LEONARD STARR (1925-2015)
To copy comic strips, stretched prone upon the musty carpet--When I was ten years old, my personal bliss was lying on the floor and copying Leonard Starr's drawings for On Stage out of the Chicago Tribune Sunday comics section. His drawings thrilled me, and I carefully cut them out and collected them in a little box.
Mickey's ears, the curl in Donald's bill,
The bulbous nose of Barney Google, Captain Easy's squint--
I learned anatomy and faces from Leonard Starr. I could tell that he knew how to draw hands real good and I traced them as best I could.
I learned about composition and design from Leonard. That's a holy bond.
I wrote my second fan letter to him. (The first was to Zorro).
After I grew up and went on to practice law, I had the great pleasure of meeting my boyhood hero, and last Sunday I sat by his hospital bed and held his hand. In our last conversation he wanted to discuss William Faulkner's Nobel award speech, the one in which Faulkner said,
I decline to accept the end of man. It is easy enough to say that man is immortal simply because he will endure: that when the last dingdong of doom has clanged and faded from the last worthless rock hanging tideless in the last red and dying evening, that even then there will still be one more sound: that of his puny inexhaustible voice, still talking.I promised that when I came to visit him next, I'd bring the text of Faulkner's speech. This afternoon, Leonard passed away so I'm posting the text he wanted here, in the hope that he will see it.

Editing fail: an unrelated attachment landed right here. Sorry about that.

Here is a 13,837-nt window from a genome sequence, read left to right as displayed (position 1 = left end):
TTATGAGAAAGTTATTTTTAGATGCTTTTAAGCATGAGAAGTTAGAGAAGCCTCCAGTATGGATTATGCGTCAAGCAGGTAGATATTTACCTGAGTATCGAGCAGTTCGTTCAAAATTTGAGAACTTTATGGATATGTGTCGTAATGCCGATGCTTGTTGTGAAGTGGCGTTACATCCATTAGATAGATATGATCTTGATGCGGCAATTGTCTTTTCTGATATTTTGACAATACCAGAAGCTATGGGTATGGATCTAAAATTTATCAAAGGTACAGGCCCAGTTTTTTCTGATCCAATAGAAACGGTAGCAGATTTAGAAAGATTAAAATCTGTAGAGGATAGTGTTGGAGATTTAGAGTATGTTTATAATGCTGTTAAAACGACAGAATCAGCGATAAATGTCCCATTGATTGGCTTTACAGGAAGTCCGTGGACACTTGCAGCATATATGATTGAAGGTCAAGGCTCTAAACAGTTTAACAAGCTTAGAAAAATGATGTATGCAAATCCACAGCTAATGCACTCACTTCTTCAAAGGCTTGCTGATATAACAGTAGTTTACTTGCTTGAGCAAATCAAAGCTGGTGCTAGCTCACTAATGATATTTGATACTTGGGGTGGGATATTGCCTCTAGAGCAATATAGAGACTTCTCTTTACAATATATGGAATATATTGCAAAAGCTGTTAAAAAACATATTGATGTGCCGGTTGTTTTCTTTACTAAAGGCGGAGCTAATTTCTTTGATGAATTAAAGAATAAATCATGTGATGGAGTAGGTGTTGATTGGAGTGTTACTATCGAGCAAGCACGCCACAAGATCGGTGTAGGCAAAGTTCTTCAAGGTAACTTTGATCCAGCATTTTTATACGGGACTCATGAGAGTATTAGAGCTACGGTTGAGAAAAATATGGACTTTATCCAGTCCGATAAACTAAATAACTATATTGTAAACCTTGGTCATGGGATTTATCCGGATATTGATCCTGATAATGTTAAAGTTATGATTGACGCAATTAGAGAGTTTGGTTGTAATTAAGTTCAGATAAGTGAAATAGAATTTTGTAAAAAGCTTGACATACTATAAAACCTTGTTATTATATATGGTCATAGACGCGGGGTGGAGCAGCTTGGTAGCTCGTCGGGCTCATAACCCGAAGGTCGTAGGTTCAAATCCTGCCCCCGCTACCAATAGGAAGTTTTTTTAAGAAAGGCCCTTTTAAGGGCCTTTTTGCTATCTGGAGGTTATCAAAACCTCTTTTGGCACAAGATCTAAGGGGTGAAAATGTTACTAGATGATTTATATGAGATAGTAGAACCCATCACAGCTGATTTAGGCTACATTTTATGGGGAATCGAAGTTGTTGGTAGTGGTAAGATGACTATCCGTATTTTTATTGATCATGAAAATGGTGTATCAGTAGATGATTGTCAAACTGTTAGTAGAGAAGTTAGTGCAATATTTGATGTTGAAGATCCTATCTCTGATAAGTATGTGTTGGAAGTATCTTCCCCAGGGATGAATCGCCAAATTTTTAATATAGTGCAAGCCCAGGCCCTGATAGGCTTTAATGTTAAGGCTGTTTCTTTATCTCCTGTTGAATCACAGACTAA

I refuse to accept this. I believe that man will not merely endure: he will prevail. He is immortal, not because he alone among creatures has an inexhaustible voice, but because he has a soul, a spirit capable of compassion and sacrifice and endurance. The poet’s, the writer’s, duty is to write about these things. It is his privilege to help man endure by lifting his heart, by reminding him of the courage and honor and hope and pride and compassion and pity and sacrifice which have been the glory of his past. The poet’s voice need not merely be the record of man, it can be one of the props, the pillars to help him endure and prevail.
Leonard, thanks for the bliss.